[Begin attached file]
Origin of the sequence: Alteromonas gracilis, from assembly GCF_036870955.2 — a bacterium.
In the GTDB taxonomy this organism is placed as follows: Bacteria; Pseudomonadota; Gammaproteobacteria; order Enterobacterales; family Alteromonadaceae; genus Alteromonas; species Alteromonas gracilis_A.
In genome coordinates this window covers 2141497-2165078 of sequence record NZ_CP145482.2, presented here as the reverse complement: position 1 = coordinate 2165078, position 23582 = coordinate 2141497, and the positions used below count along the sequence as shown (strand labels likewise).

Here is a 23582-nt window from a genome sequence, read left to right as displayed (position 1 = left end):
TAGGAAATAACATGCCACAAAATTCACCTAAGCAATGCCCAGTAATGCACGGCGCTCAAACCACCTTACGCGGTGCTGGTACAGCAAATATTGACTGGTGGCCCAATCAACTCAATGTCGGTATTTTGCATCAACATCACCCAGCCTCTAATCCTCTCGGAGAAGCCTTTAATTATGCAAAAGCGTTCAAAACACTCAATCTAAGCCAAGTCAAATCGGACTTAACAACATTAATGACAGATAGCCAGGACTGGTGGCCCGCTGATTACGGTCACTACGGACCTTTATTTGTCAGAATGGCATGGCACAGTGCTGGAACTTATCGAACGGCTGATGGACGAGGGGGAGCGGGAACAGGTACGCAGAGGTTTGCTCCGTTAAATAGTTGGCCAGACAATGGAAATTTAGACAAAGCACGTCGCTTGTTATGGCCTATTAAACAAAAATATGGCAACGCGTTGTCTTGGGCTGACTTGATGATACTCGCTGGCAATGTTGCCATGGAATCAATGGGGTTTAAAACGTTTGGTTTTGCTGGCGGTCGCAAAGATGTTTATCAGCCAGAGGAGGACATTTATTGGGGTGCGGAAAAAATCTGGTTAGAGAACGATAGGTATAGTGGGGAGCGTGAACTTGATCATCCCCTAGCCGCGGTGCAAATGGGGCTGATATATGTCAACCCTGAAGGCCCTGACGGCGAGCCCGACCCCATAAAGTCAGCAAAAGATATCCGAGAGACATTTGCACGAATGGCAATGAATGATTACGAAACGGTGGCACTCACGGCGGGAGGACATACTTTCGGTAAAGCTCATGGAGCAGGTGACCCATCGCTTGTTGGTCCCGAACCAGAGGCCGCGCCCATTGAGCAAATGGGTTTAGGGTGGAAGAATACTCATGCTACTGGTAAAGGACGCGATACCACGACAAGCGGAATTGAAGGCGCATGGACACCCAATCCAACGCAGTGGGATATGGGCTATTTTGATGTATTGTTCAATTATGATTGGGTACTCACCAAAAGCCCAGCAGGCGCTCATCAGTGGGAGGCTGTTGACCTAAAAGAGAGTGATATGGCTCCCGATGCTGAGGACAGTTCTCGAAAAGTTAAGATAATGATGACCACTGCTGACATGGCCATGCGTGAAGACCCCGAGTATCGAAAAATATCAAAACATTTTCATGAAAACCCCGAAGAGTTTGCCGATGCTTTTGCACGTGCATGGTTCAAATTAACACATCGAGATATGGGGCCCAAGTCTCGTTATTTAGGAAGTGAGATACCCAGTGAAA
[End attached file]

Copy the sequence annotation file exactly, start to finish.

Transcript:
Origin of the sequence: Alteromonas gracilis, from assembly GCF_036870955.2 — a bacterium.
In the GTDB taxonomy this organism is placed as follows: Bacteria; Pseudomonadota; Gammaproteobacteria; order Enterobacterales; family Alteromonadaceae; genus Alteromonas; species Alteromonas gracilis_A.
In genome coordinates this window covers 2141497-2165078 of sequence record NZ_CP145482.2, presented here as the reverse complement: position 1 = coordinate 2165078, position 23582 = coordinate 2141497, and the positions used below count along the sequence as shown (strand labels likewise).

Here is a 23582-nt window from a genome sequence, read left to right as displayed (position 1 = left end):
TAGGAAATAACATGCCACAAAATTCACCTAAGCAATGCCCAGTAATGCACGGCGCTCAAACCACCTTACGCGGTGCTGGTACAGCAAATATTGACTGGTGGCCCAATCAACTCAATGTCGGTATTTTGCATCAACATCACCCAGCCTCTAATCCTCTCGGAGAAGCCTTTAATTATGCAAAAGCGTTCAAAACACTCAATCTAAGCCAAGTCAAATCGGACTTAACAACATTAATGACAGATAGCCAGGACTGGTGGCCCGCTGATTACGGTCACTACGGACCTTTATTTGTCAGAATGGCATGGCACAGTGCTGGAACTTATCGAACGGCTGATGGACGAGGGGGAGCGGGAACAGGTACGCAGAGGTTTGCTCCGTTAAATAGTTGGCCAGACAATGGAAATTTAGACAAAGCACGTCGCTTGTTATGGCCTATTAAACAAAAATATGGCAACGCGTTGTCTTGGGCTGACTTGATGATACTCGCTGGCAATGTTGCCATGGAATCAATGGGGTTTAAAACGTTTGGTTTTGCTGGCGGTCGCAAAGATGTTTATCAGCCAGAGGAGGACATTTATTGGGGTGCGGAAAAAATCTGGTTAGAGAACGATAGGTATAGTGGGGAGCGTGAACTTGATCATCCCCTAGCCGCGGTGCAAATGGGGCTGATATATGTCAACCCTGAAGGCCCTGACGGCGAGCCCGACCCCATAAAGTCAGCAAAAGATATCCGAGAGACATTTGCACGAATGGCAATGAATGATTACGAAACGGTGGCACTCACGGCGGGAGGACATACTTTCGGTAAAGCTCATGGAGCAGGTGACCCATCGCTTGTTGGTCCCGAACCAGAGGCCGCGCCCATTGAGCAAATGGGTTTAGGGTGGAAGAATACTCATGCTACTGGTAAAGGACGCGATACCACGACAAGCGGAATTGAAGGCGCATGGACACCCAATCCAACGCAGTGGGATATGGGCTATTTTGATGTATTGTTCAATTATGATTGGGTACTCACCAAAAGCCCAGCAGGCGCTCATCAGTGGGAGGCTGTTGACCTAAAAGAGAGTGATATGGCTCCCGATGCTGAGGACAGTTCTCGAAAAGTTAAGATAATGATGACCACTGCTGACATGGCCATGCGTGAAGACCCCGAGTATCGAAAAATATCAAAACATTTTCATGAAAACCCCGAAGAGTTTGCCGATGCTTTTGCACGTGCATGGTTCAAATTAACACATCGAGATATGGGGCCCAAGTCTCGTTATTTAGGAAGTGAGATACCCAGTGAAA